Return of supermodel boosts rising fashion star

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The Independent Online

She is the supermodel who once said that she wouldn't get out of bed for less than $10,000. Yet last night at London Fashion Week, Linda Evangelista took to a catwalk at the Chelsea Pensioners' Club in west London to model for newcomer Giles Deacon. It was Evangelista's first time on a British catwalk since she paraded John Galliano's stellar collections back in the Eighties.

She is the supermodel who once said that she wouldn't get out of bed for less than $10,000. Yet last night at London Fashion Week, Linda Evangelista took to a catwalk at the Chelsea Pensioners' Club in west London to model for newcomer Giles Deacon. It was Evangelista's first time on a British catwalk since she paraded John Galliano's stellar collections back in the Eighties.

This latest coup was further proof that while Deacon may be only in his second season, he is no ingénue. As a former designer for the Gucci Group and the Milanese Bottega Veneta label, he knows how to make a splash. He is aided and abetted by stylist Katie Grand, an all-powerful British fashion editor who also works for Miuccia Prada, no less.

In the modest environs of London Fashion Week, where unknown talents, anonymous models and downbeat locations are the order of the day, a shot of glamour works wonders. Deacon has become British fashion's great white hope.

His clothes are as glamorous as his imported mannequins. Jute jackets with exaggerated Forties shoulders, five-inch golden platform sandals and sweeping kaftans printed with photographs of owls seemed like costume rather than clothes. Understatement is not his style. Deacon last night showed a pencil skirt entirely covered with pheasant feathers, jewellery crafted from Wedgwood porcelain and a wooden handbag that looked like it might fold out into a coffee table. Tailoring was immaculate but often looked stiff and theatrical rather than elegant. When the fabrics softened and he lightened his touch, however, there were some pretty clothes: a bias-cut chiffon dress printed with "harvest festival" motifs was lovely, as was the royal blue halter neck dress modelled by Evangelista.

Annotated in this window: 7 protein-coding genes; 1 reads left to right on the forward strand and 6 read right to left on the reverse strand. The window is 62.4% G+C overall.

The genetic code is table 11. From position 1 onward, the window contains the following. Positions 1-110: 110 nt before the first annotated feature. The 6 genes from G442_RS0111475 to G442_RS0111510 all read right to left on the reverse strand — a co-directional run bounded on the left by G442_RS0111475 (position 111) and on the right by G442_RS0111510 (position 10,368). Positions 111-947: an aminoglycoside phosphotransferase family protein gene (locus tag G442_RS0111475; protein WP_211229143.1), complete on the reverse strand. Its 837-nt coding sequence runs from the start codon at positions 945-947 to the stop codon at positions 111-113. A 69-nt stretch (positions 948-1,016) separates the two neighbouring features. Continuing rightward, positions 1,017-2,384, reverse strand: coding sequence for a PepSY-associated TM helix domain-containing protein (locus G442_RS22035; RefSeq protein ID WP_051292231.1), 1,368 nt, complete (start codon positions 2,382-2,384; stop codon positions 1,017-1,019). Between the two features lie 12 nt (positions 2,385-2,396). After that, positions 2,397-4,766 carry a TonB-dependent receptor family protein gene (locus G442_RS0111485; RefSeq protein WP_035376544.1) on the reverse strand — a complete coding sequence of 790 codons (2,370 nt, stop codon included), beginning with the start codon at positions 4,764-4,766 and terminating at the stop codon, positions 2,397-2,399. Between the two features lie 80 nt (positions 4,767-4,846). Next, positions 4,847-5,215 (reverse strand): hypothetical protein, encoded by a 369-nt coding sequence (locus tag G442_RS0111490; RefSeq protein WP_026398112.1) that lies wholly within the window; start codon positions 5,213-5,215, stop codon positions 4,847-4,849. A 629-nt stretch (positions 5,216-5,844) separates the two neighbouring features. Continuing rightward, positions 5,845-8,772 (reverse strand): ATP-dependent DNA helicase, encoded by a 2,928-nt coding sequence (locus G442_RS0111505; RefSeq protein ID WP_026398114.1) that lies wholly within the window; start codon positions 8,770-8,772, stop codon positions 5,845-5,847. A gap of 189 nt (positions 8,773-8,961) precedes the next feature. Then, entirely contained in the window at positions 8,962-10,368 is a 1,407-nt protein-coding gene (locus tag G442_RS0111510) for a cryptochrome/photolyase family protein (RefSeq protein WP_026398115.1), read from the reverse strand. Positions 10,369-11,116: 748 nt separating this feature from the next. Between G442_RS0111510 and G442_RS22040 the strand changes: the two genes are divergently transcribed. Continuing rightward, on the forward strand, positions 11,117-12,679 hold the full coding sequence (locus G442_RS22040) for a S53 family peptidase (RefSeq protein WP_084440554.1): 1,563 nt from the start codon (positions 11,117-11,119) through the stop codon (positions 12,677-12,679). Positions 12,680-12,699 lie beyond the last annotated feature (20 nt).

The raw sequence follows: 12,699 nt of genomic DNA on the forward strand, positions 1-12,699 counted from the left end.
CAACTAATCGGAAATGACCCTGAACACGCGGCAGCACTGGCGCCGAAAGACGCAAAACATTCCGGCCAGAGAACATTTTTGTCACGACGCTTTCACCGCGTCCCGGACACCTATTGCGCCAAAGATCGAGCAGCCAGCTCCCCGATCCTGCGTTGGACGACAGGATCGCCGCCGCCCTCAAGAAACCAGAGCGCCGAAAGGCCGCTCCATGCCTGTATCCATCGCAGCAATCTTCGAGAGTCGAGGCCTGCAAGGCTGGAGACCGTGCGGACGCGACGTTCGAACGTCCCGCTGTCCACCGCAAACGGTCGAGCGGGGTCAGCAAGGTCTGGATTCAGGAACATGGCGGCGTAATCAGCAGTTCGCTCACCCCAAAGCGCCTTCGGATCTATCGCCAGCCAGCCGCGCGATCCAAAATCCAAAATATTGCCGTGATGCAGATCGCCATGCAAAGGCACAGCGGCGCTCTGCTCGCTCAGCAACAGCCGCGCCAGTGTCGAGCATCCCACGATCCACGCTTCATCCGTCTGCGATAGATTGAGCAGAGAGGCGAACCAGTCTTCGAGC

Earlier in the day, Sir Paul Smith also adopted a natural theme for his latest offering. "Optimism, happiness and natural stuff ­ like grass!" he said of the inspiration behind a collection which was paraded back and forth on a real turf catwalk at the Royal Horticultural Hall in west London. Floral prints abounded: yellow daffodils, forget-me-nots, pink pansies and purple hydrangeas decorated satin shirtdresses, tailored shorts and tiny bikinis. The flowery patterns worked best on girlish sundresses, their innocent charm wilting somewhat when applied to more ladylike items such as pencil skirts or jackets.

To 26-year-old Jonathan Saunders, who also presented his spring/ summer collection yesterday, printed clothes are close to an art form. For his third fashion show, the Scottish designer sent out figure-hugging jersey dresses and long chiffon frocks, all lavished with handcrafted techniques such as devoré and acid dyes. The final effect was kaleidoscopic, if not particularly accessible.

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